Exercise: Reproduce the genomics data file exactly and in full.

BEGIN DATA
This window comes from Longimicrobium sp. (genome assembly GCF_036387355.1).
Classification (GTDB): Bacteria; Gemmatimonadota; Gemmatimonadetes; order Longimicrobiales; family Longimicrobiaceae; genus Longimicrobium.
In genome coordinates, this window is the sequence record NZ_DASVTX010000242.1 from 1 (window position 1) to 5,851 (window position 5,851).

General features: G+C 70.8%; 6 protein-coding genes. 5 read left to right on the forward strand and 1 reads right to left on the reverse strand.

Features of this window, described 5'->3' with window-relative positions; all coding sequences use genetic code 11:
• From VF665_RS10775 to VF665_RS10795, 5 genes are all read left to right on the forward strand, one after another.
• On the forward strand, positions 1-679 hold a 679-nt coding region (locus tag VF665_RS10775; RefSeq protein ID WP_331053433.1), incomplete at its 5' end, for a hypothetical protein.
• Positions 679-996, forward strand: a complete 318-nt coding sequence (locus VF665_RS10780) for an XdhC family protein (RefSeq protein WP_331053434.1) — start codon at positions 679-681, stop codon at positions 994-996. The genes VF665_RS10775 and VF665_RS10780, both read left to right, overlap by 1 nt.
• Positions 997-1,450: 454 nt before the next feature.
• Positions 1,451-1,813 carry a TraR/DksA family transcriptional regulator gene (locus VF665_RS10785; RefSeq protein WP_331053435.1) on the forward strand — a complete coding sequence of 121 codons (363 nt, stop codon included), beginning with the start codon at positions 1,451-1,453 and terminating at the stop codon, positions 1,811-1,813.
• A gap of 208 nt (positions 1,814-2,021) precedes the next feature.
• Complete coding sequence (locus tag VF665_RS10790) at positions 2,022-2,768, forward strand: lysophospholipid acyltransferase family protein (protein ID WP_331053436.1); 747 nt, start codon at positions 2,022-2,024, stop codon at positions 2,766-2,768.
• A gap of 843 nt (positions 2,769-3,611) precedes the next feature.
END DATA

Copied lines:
This window comes from Longimicrobium sp. (genome assembly GCF_036387355.1).
Classification (GTDB): Bacteria; Gemmatimonadota; Gemmatimonadetes; order Longimicrobiales; family Longimicrobiaceae; genus Longimicrobium.
In genome coordinates, this window is the sequence record NZ_DASVTX010000242.1 from 1 (window position 1) to 5,851 (window position 5,851).

General features: G+C 70.8%; 6 protein-coding genes. 5 read left to right on the forward strand and 1 reads right to left on the reverse strand.

Features of this window, described 5'->3' with window-relative positions; all coding sequences use genetic code 11:
• From VF665_RS10775 to VF665_RS10795, 5 genes are all read left to right on the forward strand, one after another.
• On the forward strand, positions 1-679 hold a 679-nt coding region (locus tag VF665_RS10775; RefSeq protein ID WP_331053433.1), incomplete at its 5' end, for a hypothetical protein.
• Positions 679-996, forward strand: a complete 318-nt coding sequence (locus VF665_RS10780) for an XdhC family protein (RefSeq protein WP_331053434.1) — start codon at positions 679-681, stop codon at positions 994-996. The genes VF665_RS10775 and VF665_RS10780, both read left to right, overlap by 1 nt.
• Positions 997-1,450: 454 nt before the next feature.
• Positions 1,451-1,813 carry a TraR/DksA family transcriptional regulator gene (locus VF665_RS10785; RefSeq protein WP_331053435.1) on the forward strand — a complete coding sequence of 121 codons (363 nt, stop codon included), beginning with the start codon at positions 1,451-1,453 and terminating at the stop codon, positions 1,811-1,813.
• A gap of 208 nt (positions 1,814-2,021) precedes the next feature.
• Complete coding sequence (locus tag VF665_RS10790) at positions 2,022-2,768, forward strand: lysophospholipid acyltransferase family protein (protein ID WP_331053436.1); 747 nt, start codon at positions 2,022-2,024, stop codon at positions 2,766-2,768.
• A gap of 843 nt (positions 2,769-3,611) precedes the next feature.